Worst-case release from smaller process with larger distance to endpoint
The owner or operator of a stationary source covered by the risk management program regulations must conduct a worst-case release scenario analysis as part of the required hazard assessment (40 CFR §68.25). The worst-case release is defined as the release of the largest quantity of a regulated substance from a vessel or process line failure that results in the greatest distance to an endpoint (40 CFR §68.3). If a release from the process containing the largest quantity of a regulated substance would result in a shorter distance to an endpoint than a release from a smaller process, which scenario should be considered the worst-case release?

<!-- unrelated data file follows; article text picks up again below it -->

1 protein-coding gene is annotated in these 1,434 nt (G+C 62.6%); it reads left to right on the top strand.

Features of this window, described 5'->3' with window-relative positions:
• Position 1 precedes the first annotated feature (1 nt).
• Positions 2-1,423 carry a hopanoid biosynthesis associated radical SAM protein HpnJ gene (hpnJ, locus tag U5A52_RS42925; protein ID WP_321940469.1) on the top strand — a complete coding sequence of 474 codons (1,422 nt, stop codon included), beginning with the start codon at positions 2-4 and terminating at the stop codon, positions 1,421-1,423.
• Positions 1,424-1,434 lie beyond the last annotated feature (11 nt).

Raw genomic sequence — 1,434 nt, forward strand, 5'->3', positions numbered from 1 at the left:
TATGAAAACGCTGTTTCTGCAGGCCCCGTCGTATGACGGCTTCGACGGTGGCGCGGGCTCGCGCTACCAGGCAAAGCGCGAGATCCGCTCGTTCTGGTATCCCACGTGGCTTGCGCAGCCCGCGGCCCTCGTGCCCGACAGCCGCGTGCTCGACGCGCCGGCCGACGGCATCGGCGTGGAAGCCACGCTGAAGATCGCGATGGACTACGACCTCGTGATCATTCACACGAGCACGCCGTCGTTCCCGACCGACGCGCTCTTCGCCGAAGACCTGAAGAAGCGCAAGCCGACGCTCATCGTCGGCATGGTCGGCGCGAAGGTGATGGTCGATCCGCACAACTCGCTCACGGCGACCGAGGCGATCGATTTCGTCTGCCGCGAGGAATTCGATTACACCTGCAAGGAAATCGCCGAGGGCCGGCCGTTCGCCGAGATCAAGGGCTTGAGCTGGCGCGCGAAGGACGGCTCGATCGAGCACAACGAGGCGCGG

The worst-case release is the scenario that results in the greatest distance to an endpoint beyond the stationary source boundary (40 CFR §68.25(h)). EPA recognizes that there could be release scenarios in which a smaller process could generate a greater distance to an endpoint than a release from the largest vessel or pipeline (61 FR 31682; June 20, 1996). The regulatory language at 40 CFR §68.25(h) clarifies that a scenario involving a smaller quantity of regulated substance handled at a higher process temperature or pressure, as well as a scenario involving a smaller quantity located closer to the stationary source boundary may, in fact, result in the worst-case release.